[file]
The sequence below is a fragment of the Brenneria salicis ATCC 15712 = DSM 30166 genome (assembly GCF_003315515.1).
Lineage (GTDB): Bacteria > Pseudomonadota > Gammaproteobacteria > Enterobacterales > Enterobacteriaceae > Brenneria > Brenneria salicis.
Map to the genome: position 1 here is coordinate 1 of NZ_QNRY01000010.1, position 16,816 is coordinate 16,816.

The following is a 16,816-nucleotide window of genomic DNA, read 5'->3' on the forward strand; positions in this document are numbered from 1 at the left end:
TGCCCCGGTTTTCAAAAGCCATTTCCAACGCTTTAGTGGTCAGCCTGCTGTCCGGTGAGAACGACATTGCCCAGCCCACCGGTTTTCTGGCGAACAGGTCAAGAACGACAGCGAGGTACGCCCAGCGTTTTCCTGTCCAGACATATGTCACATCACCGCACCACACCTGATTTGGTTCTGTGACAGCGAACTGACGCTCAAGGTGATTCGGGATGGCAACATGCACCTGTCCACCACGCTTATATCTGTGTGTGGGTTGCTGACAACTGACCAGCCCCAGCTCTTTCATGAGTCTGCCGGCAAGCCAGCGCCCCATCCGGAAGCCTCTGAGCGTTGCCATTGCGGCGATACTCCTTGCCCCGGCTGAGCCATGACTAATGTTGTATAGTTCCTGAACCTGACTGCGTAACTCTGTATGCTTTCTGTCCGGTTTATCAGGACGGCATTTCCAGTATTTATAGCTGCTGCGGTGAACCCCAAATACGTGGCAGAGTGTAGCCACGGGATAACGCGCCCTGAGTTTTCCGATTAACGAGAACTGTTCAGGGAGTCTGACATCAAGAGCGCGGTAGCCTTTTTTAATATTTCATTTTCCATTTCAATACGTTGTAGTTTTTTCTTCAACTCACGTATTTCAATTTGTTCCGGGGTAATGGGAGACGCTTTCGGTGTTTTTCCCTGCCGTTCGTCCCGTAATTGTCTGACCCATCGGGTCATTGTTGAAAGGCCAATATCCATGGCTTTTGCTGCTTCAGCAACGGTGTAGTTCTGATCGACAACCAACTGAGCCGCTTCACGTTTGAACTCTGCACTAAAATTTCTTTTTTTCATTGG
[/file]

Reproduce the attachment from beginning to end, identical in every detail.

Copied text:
The sequence below is a fragment of the Brenneria salicis ATCC 15712 = DSM 30166 genome (assembly GCF_003315515.1).
Lineage (GTDB): Bacteria > Pseudomonadota > Gammaproteobacteria > Enterobacterales > Enterobacteriaceae > Brenneria > Brenneria salicis.
Map to the genome: position 1 here is coordinate 1 of NZ_QNRY01000010.1, position 16,816 is coordinate 16,816.

The following is a 16,816-nucleotide window of genomic DNA, read 5'->3' on the forward strand; positions in this document are numbered from 1 at the left end:
TGCCCCGGTTTTCAAAAGCCATTTCCAACGCTTTAGTGGTCAGCCTGCTGTCCGGTGAGAACGACATTGCCCAGCCCACCGGTTTTCTGGCGAACAGGTCAAGAACGACAGCGAGGTACGCCCAGCGTTTTCCTGTCCAGACATATGTCACATCACCGCACCACACCTGATTTGGTTCTGTGACAGCGAACTGACGCTCAAGGTGATTCGGGATGGCAACATGCACCTGTCCACCACGCTTATATCTGTGTGTGGGTTGCTGACAACTGACCAGCCCCAGCTCTTTCATGAGTCTGCCGGCAAGCCAGCGCCCCATCCGGAAGCCTCTGAGCGTTGCCATTGCGGCGATACTCCTTGCCCCGGCTGAGCCATGACTAATGTTGTATAGTTCCTGAACCTGACTGCGTAACTCTGTATGCTTTCTGTCCGGTTTATCAGGACGGCATTTCCAGTATTTATAGCTGCTGCGGTGAACCCCAAATACGTGGCAGAGTGTAGCCACGGGATAACGCGCCCTGAGTTTTCCGATTAACGAGAACTGTTCAGGGAGTCTGACATCAAGAGCGCGGTAGCCTTTTTTAATATTTCATTTTCCATTTCAATACGTTGTAGTTTTTTCTTCAACTCACGTATTTCAATTTGTTCCGGGGTAATGGGAGACGCTTTCGGTGTTTTTCCCTGCCGTTCGTCCCGTAATTGTCTGACCCATCGGGTCATTGTTGAAAGGCCAATATCCATGGCTTTTGCTGCTTCAGCAACGGTGTAGTTCTGATCGACAACCAACTGAGCCGCTTCACGTTTGAACTCTGCACTAAAATTTCTTTTTTTCATTGG